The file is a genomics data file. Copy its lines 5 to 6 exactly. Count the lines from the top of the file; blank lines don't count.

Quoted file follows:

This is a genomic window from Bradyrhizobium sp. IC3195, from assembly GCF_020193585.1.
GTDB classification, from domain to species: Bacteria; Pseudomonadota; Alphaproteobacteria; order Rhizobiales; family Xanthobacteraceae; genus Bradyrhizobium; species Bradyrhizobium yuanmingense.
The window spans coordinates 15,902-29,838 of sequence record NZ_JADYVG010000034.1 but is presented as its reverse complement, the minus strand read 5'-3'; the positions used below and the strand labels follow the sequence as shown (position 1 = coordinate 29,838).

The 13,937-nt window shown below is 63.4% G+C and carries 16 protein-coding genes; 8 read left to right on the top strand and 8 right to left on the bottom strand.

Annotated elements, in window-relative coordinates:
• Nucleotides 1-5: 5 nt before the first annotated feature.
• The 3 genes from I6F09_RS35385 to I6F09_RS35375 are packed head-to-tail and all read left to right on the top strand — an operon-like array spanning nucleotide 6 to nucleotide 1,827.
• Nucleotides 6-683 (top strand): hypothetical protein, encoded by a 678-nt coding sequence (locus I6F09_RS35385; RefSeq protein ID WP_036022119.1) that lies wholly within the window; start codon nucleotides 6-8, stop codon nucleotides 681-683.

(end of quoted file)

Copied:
Annotated elements, in window-relative coordinates:
• Nucleotides 1-5: 5 nt before the first annotated feature.